The trail never became too arduous for an average hiker but I was surprised to see some travelers carrying young children in their arms. The occasional dog passed us by unfazed by the terrain and most people found it exhilarating. A never-ending commanding view of the magnificent azure blue Mediterranean below kept all trail goers in perpetual awe. As we approached Monterosso, which has the largest stretch of beach and is the most built up of the five towns, we could see that our journey was almost coming to an end. The final descent into the village of Monterosso was a series of stone steps that cascaded besides a mountain stream. The rugged stone was very unforgiving on the knees.The steps relentlessly seem to go on forever as they made they’re way down through cultivated groves of lemon, olive and orange trees. When we finally landed at the shoreline there was a large boardwalk that was bustling with people.
Monterosso appeared to be the largest of the five villages with the largest and most developed beach along the coast. The long stretch of dark colored sand was teeming with strollers and sunbathers. At the end of the walk was a designated section of camper trucks that were parked tightly in rows on the northern most part of the beach.There, families and couples were spending the Easter holiday in the sun and sand. As we walked the length of this stretch of the Italian Riviera, we both to a little respite to sit on the beach for a while and let our shoeless feet dangle into the cool blue water.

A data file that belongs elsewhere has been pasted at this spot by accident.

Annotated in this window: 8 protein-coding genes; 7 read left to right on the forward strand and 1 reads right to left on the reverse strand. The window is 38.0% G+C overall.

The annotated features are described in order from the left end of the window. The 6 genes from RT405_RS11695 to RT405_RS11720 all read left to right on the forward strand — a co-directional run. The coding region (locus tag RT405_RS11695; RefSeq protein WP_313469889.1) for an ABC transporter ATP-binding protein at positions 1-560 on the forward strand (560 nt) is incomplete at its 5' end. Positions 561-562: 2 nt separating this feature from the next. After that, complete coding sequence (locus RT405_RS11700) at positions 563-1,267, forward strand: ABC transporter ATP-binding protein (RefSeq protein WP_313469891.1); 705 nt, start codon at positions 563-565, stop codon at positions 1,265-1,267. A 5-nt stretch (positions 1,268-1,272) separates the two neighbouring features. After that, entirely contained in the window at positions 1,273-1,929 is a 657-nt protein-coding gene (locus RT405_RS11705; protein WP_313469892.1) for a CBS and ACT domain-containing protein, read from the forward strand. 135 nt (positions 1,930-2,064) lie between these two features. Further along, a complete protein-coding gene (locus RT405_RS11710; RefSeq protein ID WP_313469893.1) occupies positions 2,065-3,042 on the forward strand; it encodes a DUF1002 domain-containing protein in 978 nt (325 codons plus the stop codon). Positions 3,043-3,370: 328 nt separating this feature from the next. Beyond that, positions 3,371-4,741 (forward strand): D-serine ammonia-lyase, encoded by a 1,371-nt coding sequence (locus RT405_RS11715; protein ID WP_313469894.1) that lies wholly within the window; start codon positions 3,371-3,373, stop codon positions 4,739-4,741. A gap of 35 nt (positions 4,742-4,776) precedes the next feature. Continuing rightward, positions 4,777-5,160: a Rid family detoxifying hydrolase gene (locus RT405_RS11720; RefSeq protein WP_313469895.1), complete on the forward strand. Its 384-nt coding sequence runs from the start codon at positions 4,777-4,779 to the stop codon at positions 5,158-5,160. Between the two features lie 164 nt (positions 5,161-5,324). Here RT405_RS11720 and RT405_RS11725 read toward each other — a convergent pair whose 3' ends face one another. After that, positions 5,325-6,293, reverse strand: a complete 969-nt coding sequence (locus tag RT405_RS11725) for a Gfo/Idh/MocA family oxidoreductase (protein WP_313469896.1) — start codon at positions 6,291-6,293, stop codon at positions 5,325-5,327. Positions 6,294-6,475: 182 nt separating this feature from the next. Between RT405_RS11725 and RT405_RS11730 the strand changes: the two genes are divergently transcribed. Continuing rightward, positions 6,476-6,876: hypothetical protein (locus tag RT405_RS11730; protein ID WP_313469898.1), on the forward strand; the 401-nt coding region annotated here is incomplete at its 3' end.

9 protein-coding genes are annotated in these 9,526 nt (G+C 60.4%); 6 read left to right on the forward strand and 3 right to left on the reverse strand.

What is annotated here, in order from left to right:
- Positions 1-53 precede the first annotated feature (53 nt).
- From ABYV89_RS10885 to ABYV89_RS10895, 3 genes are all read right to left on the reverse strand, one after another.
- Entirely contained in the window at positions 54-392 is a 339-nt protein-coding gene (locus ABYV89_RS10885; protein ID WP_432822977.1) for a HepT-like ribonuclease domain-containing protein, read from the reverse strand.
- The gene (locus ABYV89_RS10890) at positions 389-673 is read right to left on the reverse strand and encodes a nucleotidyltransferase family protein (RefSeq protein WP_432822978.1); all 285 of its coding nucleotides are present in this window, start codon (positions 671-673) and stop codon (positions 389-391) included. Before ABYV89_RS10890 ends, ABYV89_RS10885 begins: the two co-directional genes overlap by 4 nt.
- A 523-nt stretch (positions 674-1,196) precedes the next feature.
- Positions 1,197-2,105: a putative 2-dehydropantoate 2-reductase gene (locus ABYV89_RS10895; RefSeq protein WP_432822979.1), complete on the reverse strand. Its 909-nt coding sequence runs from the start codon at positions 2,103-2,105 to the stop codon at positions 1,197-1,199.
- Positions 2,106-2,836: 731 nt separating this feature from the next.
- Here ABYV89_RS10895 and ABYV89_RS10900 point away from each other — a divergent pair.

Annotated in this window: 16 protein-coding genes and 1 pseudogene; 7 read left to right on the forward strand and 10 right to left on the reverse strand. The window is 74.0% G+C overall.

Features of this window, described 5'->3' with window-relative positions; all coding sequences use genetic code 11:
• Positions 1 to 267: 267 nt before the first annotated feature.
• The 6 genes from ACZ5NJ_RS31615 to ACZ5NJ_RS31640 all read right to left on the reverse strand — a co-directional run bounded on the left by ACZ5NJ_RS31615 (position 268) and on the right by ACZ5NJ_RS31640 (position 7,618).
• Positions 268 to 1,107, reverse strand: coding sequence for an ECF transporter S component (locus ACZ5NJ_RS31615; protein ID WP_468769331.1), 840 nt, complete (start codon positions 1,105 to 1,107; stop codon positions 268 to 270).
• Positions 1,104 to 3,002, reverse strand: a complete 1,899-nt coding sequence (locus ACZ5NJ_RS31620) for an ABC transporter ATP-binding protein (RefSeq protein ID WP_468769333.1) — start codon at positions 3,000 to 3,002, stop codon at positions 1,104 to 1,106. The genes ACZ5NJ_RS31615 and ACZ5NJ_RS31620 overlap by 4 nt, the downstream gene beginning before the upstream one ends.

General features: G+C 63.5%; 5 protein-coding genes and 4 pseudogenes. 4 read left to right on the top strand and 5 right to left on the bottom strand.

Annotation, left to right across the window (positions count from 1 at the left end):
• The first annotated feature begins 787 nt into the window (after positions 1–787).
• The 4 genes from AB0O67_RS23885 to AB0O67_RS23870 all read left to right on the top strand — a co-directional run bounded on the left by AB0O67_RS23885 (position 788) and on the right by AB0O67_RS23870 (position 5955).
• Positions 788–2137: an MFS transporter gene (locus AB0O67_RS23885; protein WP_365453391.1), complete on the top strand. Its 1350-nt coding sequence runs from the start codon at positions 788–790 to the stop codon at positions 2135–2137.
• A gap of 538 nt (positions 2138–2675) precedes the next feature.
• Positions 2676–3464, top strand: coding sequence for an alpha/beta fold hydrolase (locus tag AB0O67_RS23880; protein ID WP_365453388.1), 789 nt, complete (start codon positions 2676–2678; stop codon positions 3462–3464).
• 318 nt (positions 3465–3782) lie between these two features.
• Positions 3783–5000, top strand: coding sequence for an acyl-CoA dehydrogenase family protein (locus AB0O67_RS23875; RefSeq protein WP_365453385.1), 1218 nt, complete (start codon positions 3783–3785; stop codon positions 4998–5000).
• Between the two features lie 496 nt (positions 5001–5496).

We were both thoroughly satisfied with our accomplishment and I for one was anxious to down several Advil. The trip, including our stops for lunch and beers, took us about five and one half hours and covered about nine and one half kilometers. We had another celebratory beer at a seaside cafe in Monterosso and made our way back to the train station where we would grab the next train back to Riomaggiore for our last night in the area. For me it was the culmination of one of life’s simple but grand pleasures; to walk in the majesty of the beautiful Italian coastline with my son was an experience I will never forget.